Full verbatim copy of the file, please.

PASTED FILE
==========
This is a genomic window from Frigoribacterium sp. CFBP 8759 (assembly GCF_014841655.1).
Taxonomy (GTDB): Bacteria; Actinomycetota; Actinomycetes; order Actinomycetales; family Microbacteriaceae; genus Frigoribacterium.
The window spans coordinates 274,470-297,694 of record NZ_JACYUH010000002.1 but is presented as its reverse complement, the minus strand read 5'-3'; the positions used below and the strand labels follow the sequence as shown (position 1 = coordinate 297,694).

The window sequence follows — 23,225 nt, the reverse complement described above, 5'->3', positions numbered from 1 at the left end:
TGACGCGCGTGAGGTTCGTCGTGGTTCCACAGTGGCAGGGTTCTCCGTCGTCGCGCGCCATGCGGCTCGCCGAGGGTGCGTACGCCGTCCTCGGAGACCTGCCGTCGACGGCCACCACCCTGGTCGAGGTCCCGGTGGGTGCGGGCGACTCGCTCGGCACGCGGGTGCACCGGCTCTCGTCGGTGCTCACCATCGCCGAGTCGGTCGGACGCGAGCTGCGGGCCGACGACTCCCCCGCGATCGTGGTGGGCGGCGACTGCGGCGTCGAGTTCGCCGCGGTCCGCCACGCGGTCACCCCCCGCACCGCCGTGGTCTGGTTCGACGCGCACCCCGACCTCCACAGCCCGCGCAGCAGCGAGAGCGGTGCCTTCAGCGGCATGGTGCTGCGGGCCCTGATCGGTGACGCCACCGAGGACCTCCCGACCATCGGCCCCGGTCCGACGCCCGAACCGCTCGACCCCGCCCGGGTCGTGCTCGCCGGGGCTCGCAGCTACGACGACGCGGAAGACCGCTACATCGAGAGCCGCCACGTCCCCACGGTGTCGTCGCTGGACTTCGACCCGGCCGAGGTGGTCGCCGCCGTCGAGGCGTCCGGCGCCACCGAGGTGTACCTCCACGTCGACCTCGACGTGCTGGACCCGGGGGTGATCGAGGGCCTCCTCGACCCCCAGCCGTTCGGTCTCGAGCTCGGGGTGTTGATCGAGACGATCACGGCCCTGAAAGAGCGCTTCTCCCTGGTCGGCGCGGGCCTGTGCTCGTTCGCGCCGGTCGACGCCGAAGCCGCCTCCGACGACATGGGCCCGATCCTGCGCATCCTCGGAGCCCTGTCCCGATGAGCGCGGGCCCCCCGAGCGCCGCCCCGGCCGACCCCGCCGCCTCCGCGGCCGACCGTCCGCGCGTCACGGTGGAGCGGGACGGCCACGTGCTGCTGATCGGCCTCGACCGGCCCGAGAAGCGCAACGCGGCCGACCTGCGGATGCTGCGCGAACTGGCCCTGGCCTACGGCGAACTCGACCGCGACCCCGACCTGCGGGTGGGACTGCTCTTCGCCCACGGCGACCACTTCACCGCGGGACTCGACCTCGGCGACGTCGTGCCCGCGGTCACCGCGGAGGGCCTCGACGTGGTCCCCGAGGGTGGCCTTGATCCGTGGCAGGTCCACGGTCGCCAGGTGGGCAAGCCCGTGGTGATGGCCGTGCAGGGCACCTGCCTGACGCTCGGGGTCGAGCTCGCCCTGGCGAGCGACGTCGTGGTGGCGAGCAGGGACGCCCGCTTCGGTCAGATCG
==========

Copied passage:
This is a genomic window from Frigoribacterium sp. CFBP 8759 (assembly GCF_014841655.1).
Taxonomy (GTDB): Bacteria; Actinomycetota; Actinomycetes; order Actinomycetales; family Microbacteriaceae; genus Frigoribacterium.
The window spans coordinates 274,470-297,694 of record NZ_JACYUH010000002.1 but is presented as its reverse complement, the minus strand read 5'-3'; the positions used below and the strand labels follow the sequence as shown (position 1 = coordinate 297,694).

The window sequence follows — 23,225 nt, the reverse complement described above, 5'->3', positions numbered from 1 at the left end:
TGACGCGCGTGAGGTTCGTCGTGGTTCCACAGTGGCAGGGTTCTCCGTCGTCGCGCGCCATGCGGCTCGCCGAGGGTGCGTACGCCGTCCTCGGAGACCTGCCGTCGACGGCCACCACCCTGGTCGAGGTCCCGGTGGGTGCGGGCGACTCGCTCGGCACGCGGGTGCACCGGCTCTCGTCGGTGCTCACCATCGCCGAGTCGGTCGGACGCGAGCTGCGGGCCGACGACTCCCCCGCGATCGTGGTGGGCGGCGACTGCGGCGTCGAGTTCGCCGCGGTCCGCCACGCGGTCACCCCCCGCACCGCCGTGGTCTGGTTCGACGCGCACCCCGACCTCCACAGCCCGCGCAGCAGCGAGAGCGGTGCCTTCAGCGGCATGGTGCTGCGGGCCCTGATCGGTGACGCCACCGAGGACCTCCCGACCATCGGCCCCGGTCCGACGCCCGAACCGCTCGACCCCGCCCGGGTCGTGCTCGCCGGGGCTCGCAGCTACGACGACGCGGAAGACCGCTACATCGAGAGCCGCCACGTCCCCACGGTGTCGTCGCTGGACTTCGACCCGGCCGAGGTGGTCGCCGCCGTCGAGGCGTCCGGCGCCACCGAGGTGTACCTCCACGTCGACCTCGACGTGCTGGACCCGGGGGTGATCGAGGGCCTCCTCGACCCCCAGCCGTTCGGTCTCGAGCTCGGGGTGTTGATCGAGACGATCACGGCCCTGAAAGAGCGCTTCTCCCTGGTCGGCGCGGGCCTGTGCTCGTTCGCGCCGGTCGACGCCGAAGCCGCCTCCGACGACATGGGCCCGATCCTGCGCATCCTCGGAGCCCTGTCCCGATGAGCGCGGGCCCCCCGAGCGCCGCCCCGGCCGACCCCGCCGCCTCCGCGGCCGACCGTCCGCGCGTCACGGTGGAGCGGGACGGCCACGTGCTGCTGATCGGCCTCGACCGGCCCGAGAAGCGCAACGCGGCCGACCTGCGGATGCTGCGCGAACTGGCCCTGGCCTACGGCGAACTCGACCGCGACCCCGACCTGCGGGTGGGACTGCTCTTCGCCCACGGCGACCACTTCACCGCGGGACTCGACCTCGGCGACGTCGTGCCCGCGGTCACCGCGGAGGGCCTCGACGTGGTCCCCGAGGGTGGCCTTGATCCGTGGCAGGTCCACGGTCGCCAGGTGGGCAAGCCCGTGGTGATGGCCGTGCAGGGCACCTGCCTGACGCTCGGGGTCGAGCTCGCCCTGGCGAGCGACGTCGTGGTGGCGAGCAGGGACGCCCGCTTCGGTCAGATCG